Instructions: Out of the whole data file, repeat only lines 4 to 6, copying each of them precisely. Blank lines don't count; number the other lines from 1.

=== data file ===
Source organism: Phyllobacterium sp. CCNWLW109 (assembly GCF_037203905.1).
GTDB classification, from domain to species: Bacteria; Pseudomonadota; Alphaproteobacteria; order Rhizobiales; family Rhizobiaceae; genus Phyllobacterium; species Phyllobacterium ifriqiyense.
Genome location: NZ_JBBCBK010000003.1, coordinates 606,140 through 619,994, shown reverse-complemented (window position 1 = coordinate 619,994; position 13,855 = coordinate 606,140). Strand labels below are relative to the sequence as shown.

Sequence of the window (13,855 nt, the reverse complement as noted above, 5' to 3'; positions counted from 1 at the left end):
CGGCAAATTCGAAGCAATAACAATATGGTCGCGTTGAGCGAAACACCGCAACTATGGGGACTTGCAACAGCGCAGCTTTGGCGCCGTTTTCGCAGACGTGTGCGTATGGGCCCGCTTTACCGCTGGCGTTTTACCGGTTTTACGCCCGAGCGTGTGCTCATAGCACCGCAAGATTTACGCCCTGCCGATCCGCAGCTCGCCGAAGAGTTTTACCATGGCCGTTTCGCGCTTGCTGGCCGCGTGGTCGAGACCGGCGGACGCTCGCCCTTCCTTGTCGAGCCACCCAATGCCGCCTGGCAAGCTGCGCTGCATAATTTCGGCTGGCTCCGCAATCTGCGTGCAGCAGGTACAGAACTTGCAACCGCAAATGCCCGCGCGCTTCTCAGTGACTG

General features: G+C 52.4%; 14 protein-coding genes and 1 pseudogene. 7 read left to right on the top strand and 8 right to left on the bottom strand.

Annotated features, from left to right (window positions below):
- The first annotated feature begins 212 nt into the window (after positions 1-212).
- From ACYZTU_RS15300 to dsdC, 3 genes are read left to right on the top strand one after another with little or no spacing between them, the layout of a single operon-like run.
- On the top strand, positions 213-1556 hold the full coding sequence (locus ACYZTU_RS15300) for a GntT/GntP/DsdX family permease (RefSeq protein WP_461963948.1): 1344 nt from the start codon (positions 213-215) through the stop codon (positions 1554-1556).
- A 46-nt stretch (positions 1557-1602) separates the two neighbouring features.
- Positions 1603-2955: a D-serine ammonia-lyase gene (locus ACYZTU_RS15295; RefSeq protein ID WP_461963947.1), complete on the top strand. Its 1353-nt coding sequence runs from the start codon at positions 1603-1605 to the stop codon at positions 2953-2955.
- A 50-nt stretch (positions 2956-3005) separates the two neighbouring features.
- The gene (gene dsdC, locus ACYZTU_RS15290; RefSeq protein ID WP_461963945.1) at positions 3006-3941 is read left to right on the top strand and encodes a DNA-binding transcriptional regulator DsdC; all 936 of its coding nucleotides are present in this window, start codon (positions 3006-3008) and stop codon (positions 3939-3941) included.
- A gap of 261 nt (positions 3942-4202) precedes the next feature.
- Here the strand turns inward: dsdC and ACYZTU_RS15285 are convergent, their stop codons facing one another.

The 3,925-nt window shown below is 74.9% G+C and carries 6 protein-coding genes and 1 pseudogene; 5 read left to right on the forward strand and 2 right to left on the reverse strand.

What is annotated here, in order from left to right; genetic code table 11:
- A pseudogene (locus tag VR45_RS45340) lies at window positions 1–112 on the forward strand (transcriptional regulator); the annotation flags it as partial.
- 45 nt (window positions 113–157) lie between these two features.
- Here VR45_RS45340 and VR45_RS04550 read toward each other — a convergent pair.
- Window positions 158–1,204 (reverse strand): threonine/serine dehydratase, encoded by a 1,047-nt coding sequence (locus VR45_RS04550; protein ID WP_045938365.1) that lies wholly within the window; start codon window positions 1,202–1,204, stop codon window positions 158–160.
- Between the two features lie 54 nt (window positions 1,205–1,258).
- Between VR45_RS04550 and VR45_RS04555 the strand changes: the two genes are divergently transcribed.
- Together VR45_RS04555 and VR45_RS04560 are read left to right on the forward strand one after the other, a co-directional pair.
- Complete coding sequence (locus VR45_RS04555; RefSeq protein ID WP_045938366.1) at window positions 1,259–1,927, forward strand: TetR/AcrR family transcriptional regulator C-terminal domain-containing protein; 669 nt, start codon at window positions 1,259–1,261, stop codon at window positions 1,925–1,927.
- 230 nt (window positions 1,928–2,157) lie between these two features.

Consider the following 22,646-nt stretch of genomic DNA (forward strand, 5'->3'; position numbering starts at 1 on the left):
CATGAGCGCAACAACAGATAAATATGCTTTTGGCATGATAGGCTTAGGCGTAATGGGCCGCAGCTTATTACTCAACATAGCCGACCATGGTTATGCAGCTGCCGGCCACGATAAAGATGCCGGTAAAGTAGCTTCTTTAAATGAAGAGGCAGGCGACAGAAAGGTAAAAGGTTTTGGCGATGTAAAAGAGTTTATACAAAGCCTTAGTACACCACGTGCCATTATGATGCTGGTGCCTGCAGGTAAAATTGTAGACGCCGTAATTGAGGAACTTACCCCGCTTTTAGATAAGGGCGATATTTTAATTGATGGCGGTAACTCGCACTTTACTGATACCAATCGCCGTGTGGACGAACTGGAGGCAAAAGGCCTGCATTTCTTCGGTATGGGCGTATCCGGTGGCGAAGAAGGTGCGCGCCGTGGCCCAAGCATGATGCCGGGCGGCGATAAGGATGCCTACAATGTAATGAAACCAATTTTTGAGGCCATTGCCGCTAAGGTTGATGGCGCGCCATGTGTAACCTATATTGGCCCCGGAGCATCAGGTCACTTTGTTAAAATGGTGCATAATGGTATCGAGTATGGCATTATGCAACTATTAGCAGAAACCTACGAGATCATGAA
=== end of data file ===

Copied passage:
Sequence of the window (13,855 nt, the reverse complement as noted above, 5' to 3'; positions counted from 1 at the left end):
CGGCAAATTCGAAGCAATAACAATATGGTCGCGTTGAGCGAAACACCGCAACTATGGGGACTTGCAACAGCGCAGCTTTGGCGCCGTTTTCGCAGACGTGTGCGTATGGGCCCGCTTTACCGCTGGCGTTTTACCGGTTTTACGCCCGAGCGTGTGCTCATAGCACCGCAAGATTTACGCCCTGCCGATCCGCAGCTCGCCGAAGAGTTTTACCATGGCCGTTTCGCGCTTGCTGGCCGCGTGGTCGAGACCGGCGGACGCTCGCCCTTCCTTGTCGAGCCACCCAATGCCGCCTGGCAAGCTGCGCTGCATAATTTCGGCTGGCTCCGCAATCTGCGTGCAGCAGGTACAGAACTTGCAACCGCAAATGCCCGCGCGCTTCTCAGTGACTG

General features: G+C 52.4%; 14 protein-coding genes and 1 pseudogene. 7 read left to right on the top strand and 8 right to left on the bottom strand.